Introducing your elementary grade students to Johann Sebastian Bach's Toccata from Toccata and Fugue in D Minor is easy with this ready-to-teach music lesson plan and listening map.
Recording of Bach's Toccata and Fugue in D Minor
Toccata in D Minor Listening Map and Music Lesson Plan
Tell students, "We’re going to learn about one of the most popular organ piece ever written. It’s so popular that it’s sometimes used as video game music. It’s Toccata and Fugue in D Minor by Johann Sebastian Bach."
Tell the students, "I'm going to give everyone a listening map. When you get it, please place it on the floor in front of you." Pass out the listening map. If you'd like to provide a reading opportunity for your music students, pass out the “Bach Toccata and Fugue in D Minor" page from the "Toccata in D Minor Music Lesson Plan" and skip to Step 3.
Tell students, “When Bach composed this piece it wasn’t an instant hit. In fact, it was nearly forgotten about for almost one hundred years. Then Bach’s music was rediscovered by German composer Felix Mendelssohn. One hundred years after that Walt Disney included it in Fantastia (1940). Today it is one of the most popular organ pieces of all time.
Tell students, “Let’s begin with a review of the listening map. Knowing what some of these symbols mean will help you read the map.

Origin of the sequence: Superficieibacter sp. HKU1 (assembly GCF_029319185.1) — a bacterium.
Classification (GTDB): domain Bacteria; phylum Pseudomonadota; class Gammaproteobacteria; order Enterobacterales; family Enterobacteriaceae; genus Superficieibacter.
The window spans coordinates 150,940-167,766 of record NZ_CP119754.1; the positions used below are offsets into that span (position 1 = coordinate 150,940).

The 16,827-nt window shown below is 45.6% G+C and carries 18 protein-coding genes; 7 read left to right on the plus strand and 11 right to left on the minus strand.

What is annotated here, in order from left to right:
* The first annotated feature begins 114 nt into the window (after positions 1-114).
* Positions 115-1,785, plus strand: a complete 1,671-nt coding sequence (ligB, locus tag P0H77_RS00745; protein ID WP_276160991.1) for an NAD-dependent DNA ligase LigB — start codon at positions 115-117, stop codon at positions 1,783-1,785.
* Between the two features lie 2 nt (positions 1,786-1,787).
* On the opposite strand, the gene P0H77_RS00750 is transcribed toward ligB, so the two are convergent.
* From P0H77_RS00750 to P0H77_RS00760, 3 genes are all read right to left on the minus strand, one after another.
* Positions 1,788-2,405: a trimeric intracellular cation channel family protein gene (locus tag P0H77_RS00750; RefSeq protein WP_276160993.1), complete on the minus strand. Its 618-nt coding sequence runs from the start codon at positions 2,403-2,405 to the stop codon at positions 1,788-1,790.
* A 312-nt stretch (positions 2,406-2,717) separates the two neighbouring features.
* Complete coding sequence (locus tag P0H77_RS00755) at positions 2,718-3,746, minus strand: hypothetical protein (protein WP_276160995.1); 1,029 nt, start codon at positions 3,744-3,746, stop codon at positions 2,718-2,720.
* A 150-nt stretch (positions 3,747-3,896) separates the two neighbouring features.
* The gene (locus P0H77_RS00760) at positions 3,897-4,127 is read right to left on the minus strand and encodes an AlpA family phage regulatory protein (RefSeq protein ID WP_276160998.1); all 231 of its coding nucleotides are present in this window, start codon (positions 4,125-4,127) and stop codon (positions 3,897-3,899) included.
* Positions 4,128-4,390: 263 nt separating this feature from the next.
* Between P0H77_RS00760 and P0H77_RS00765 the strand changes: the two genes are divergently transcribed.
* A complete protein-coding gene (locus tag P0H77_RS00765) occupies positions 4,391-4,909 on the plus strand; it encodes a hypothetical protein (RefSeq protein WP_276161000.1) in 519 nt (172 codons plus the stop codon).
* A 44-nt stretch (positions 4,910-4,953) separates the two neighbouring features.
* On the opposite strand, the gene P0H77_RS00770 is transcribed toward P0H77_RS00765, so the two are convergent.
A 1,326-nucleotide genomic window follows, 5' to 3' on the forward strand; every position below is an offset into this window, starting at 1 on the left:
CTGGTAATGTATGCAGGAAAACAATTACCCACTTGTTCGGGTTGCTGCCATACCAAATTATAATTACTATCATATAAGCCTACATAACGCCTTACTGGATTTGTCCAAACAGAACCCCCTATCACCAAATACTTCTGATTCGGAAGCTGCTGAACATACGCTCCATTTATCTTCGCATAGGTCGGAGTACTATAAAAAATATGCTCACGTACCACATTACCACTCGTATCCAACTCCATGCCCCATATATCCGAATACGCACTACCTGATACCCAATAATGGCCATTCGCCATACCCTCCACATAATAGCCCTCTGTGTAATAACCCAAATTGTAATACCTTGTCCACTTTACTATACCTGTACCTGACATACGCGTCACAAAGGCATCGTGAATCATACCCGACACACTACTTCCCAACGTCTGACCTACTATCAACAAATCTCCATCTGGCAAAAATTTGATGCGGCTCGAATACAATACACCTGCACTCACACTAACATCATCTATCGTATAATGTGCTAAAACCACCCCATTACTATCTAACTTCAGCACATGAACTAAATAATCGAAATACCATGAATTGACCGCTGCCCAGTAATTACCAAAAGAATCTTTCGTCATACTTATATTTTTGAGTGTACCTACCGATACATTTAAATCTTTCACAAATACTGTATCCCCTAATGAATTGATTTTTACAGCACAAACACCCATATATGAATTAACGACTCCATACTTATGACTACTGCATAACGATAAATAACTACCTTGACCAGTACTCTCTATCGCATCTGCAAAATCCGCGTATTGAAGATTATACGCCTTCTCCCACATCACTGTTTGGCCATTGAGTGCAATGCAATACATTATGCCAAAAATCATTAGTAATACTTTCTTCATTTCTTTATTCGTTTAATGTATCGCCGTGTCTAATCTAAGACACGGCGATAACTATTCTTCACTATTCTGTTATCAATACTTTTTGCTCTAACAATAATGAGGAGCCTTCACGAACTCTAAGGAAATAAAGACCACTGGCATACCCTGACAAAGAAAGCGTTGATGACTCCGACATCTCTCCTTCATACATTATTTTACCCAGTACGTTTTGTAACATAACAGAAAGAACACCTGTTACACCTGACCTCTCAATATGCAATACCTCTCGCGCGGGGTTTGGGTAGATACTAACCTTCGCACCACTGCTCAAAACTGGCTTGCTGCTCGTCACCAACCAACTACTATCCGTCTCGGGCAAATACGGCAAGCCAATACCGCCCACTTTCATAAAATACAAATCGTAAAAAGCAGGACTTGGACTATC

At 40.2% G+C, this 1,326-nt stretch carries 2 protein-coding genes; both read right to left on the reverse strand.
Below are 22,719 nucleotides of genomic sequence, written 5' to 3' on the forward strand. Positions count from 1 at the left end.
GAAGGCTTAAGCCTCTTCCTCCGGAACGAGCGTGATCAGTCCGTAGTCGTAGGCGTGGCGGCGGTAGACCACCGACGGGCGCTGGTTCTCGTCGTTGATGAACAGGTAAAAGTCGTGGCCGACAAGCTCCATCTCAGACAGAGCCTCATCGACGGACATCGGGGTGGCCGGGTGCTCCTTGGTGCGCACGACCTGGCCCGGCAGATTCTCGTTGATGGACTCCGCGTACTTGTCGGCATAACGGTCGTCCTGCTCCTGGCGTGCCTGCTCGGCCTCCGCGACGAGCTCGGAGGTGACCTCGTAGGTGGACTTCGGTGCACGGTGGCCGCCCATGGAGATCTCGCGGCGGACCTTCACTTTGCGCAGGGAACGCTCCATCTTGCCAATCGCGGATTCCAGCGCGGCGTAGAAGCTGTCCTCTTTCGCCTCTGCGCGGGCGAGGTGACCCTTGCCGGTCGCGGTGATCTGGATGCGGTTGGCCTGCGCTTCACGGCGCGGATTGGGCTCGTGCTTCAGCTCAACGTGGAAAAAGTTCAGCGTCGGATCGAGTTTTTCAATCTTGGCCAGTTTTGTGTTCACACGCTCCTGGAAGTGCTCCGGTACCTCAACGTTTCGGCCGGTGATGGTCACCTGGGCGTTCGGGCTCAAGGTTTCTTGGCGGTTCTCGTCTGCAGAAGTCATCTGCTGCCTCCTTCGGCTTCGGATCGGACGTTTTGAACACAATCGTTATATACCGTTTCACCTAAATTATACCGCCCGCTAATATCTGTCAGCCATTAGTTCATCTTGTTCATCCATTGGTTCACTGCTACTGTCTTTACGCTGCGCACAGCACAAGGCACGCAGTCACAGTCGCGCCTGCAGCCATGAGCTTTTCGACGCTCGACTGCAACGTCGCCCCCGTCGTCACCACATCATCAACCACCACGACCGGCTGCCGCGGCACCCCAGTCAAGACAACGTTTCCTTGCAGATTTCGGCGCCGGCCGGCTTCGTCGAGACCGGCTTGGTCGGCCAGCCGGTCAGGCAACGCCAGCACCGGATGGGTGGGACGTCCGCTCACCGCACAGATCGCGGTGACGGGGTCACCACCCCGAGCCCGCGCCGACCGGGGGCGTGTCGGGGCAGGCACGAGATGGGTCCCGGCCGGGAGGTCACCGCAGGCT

First Section - At the end of the first section you see a fermata. That musical symbol tells you to hold the note extra long.
Second Section - In the second section there are triplets. That means you’ll hear notes grouped in sets of 3.
Third Section - The third section has several symbols that show you how high or low the notes are.
Fourth Section - The last section includes more triplets and a ritardando. Ritardano means to gradually slow down.
Tell students, "I'll start the recording. Do your best to follow. If you get lost, look up to see where I am."
Ask students, "How did you do? Great! This time I'm going to reward the students that stay in the right spot with a piece of candy. I'll start the recording and stop somewhere in the middle. Next, I'll call a name from my roll book. If I call your name, and you're in the right place, you'll win the candy!"
Start recording. Randomly stop three times, giving students a chance to win.
Review by asking students, "Who can tell me something about Bach’s Toccata in D Minor?" “When was Bach’s Toccata in D Minor written?” “What instrument was it written for?” “Did Bach repeat large sections of music?” Did Bach repeat small ideas?” “Do you think this is absolute or program music? Why?” Reward students with candy.